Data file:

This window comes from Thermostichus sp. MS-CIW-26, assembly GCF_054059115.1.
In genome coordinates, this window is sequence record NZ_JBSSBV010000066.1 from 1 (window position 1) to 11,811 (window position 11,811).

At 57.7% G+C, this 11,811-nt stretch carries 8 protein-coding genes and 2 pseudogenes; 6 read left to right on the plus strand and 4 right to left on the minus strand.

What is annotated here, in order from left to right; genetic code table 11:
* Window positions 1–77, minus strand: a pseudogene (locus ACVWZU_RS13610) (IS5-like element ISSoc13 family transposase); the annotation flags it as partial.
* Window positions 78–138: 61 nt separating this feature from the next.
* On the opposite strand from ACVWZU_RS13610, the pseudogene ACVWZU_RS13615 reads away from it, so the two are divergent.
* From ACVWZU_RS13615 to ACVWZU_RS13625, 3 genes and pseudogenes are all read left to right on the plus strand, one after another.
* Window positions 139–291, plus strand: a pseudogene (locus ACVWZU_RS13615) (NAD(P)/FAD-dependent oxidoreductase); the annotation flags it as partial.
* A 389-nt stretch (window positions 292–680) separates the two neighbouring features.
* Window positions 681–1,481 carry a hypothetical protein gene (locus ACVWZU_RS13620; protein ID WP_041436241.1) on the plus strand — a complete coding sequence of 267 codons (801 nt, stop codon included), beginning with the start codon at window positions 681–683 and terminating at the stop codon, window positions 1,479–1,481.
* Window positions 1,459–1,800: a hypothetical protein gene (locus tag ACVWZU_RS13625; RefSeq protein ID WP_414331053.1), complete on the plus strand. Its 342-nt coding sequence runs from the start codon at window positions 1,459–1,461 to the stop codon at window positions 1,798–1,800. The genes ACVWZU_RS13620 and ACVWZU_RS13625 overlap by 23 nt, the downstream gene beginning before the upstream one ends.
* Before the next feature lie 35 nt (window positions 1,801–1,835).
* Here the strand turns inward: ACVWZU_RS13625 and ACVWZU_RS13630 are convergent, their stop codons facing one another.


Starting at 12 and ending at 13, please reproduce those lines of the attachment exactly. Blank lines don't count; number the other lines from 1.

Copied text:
* Window positions 1,459–1,800: a hypothetical protein gene (locus tag ACVWZU_RS13625; RefSeq protein ID WP_414331053.1), complete on the plus strand. Its 342-nt coding sequence runs from the start codon at window positions 1,459–1,461 to the stop codon at window positions 1,798–1,800. The genes ACVWZU_RS13620 and ACVWZU_RS13625 overlap by 23 nt, the downstream gene beginning before the upstream one ends.
* Before the next feature lie 35 nt (window positions 1,801–1,835).